Smith, also 19, was a softball player and fan of hip-hop music whose family said she graduated from high school last year. “She was the kind of girl that if she saw someone having a bad day, she’d go out of her way to make them smile,” said her brother, Brandon Smith. “She made a lot of people happy.”
At Sikh temples across Indianapolis, members gathered Saturday to mourn, pray and reflect on the circumstances of the shooting. Many of them described the victims from their community as hard workers, dedicated to their families and committed to their faith, which is known for its tradition of service, including supporting victims of natural disasters and organizing food drives during the coronavirus pandemic.
Many Sikhs were among the 875 employees at FedEx’s 300,000-square-foot sorting facility near Indianapolis International Airport where parcels are whisked away into an automated system where they are digitally scanned, weighed and measured, shuttled around by conveyor belt and sorted. A job posting for package handlers at the facility promises up to $17 per hour.
Jaswinder Singh, a new hire at FedEx who was excited to receive his first paycheck, was a daily presence at a temple in Greenwood, just outside Indianapolis, where he would cut vegetables for temple visitors, mop the floors and serve food. He sometimes stopped by the temple before heading to work.
“He was a simple man,” said Harjap Singh Dillon, whose sister was married to one of Jaswinder Singh’s sons. “He used to pray and meditate a lot, and he did community service.”
Jigna Shah, who got to know Sekhon through their temple, said her friend was a regular at Sikh services, where she prepared lentils and served food to visitors. “She was a very sweet person,” Shah said. “She was like an aunt to our family.”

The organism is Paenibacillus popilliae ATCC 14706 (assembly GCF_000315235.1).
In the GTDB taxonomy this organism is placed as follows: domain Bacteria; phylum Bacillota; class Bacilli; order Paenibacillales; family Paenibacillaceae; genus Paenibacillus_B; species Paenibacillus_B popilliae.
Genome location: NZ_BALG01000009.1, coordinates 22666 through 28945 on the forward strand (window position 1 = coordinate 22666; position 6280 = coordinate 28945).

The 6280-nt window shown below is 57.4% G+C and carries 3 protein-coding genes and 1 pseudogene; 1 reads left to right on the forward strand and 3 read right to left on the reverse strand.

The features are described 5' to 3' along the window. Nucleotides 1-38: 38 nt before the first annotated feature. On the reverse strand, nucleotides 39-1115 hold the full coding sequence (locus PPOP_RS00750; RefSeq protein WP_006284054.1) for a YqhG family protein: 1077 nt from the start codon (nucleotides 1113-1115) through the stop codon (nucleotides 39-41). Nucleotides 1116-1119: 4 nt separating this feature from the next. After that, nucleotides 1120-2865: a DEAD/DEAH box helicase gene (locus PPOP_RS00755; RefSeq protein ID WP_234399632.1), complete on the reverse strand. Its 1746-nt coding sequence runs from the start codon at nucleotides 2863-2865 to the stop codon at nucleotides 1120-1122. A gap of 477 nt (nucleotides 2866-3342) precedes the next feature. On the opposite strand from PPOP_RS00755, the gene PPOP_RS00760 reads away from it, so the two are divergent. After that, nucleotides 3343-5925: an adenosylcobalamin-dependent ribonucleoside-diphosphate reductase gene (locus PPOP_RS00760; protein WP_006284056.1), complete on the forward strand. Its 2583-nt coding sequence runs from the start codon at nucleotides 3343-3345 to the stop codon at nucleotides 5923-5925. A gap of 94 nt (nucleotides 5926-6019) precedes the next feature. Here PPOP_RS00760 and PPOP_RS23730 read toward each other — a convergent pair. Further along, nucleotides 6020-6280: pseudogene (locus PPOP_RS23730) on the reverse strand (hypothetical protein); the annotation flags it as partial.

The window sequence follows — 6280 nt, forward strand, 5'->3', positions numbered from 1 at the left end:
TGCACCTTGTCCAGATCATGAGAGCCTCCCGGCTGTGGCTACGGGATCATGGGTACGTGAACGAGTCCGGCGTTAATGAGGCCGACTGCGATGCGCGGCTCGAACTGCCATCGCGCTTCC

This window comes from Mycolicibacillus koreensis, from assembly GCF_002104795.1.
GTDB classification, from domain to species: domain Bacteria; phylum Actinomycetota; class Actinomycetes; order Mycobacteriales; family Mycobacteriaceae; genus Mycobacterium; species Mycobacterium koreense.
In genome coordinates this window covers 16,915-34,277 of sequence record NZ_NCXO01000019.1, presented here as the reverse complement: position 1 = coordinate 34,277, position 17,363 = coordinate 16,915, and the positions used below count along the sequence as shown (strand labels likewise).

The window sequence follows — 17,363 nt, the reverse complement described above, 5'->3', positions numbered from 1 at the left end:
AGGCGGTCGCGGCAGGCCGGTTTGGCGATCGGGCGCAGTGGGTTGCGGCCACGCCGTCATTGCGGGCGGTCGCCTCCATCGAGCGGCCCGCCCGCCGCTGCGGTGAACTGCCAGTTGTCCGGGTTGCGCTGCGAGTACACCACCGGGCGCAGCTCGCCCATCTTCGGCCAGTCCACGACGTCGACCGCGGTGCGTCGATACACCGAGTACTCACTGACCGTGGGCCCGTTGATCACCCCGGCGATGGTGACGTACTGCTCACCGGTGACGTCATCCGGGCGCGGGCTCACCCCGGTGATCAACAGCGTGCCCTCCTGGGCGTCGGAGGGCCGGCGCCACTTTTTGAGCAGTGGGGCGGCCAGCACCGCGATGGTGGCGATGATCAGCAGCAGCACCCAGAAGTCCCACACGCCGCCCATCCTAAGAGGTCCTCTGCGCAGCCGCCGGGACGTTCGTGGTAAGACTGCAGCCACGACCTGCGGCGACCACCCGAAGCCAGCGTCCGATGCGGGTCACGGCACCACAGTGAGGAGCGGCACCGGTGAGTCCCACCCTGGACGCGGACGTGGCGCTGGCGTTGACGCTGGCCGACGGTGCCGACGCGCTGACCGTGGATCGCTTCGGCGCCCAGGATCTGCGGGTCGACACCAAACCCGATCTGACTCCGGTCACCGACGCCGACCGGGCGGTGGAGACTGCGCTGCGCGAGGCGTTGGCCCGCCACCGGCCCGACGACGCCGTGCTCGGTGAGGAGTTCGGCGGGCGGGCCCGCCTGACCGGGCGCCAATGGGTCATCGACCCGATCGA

Rimpi Girn said Sekhon, her aunt, had moved to Indiana from Ohio to be closer to family. Sekhon began working at FedEx about six months ago on an overnight shift from 11 p.m. to 11 a.m., Girn said, and had two sons, ages 14 and 19.
“We can’t even think of what to tell him,” Girn said of the younger son. “All of a sudden last night, his mom went to work, and she never came back today.”
Girn also knew Kaur, the mother of her sister-in-law. She said Kaur had planned to make a yogurt recipe that she had perfected for her granddaughter’s second birthday on Saturday and hoped to soon get a driver’s license.
“And today we’re gathering to plan a funeral,” Girn said.
With few details being provided by law enforcement by Saturday afternoon, there was debate within the Sikh community about whether bias motivated the shooting and about how they should discuss that possibility in public. Some members of the community suggested it may have been a tragic coincidence in a country awash in gun violence, while others were skeptical of that conclusion.
“These events didn’t take place in a vacuum,” said Taranjit Singh, 27, a history teacher at an Indianapolis school, after he and others at his temple met to discuss what language to include in a news release about the shooting. “There is no way you can’t talk about gun violence and white supremacy.”
As the Sikh population in Indianapolis grew over the past few decades, as many as 10 temples opened across the city and its suburbs. A Sikh Day parade became part of the city’s social calendar. New community members continued to come to Indiana, some directly from India, but many others from states on the East and West coasts.
Johal, matriarch of her family of 25, followed that path to Indiana. Like many others in the community, she moved to the United States decades ago to be closer to her children and their families, part of a broader wave of Sikh migration to North America that began in earnest in the 1980s. She lived for a time in California before coming to Indianapolis.
Johal, a FedEx employee for about four years, had worked a half-shift Thursday and was planning to celebrate a relative’s birthday when she got home that night. She was waiting for her carpool outside the building when she was shot, a grandson said.
“We all told her there was no need for her to work,” said Komal Chohan, 25, a granddaughter. “She could stay home and live leisurely, spending time with her grandchildren. But she wanted something of her own, she wanted to work, and she was great at her job. She built a community at FedEx.”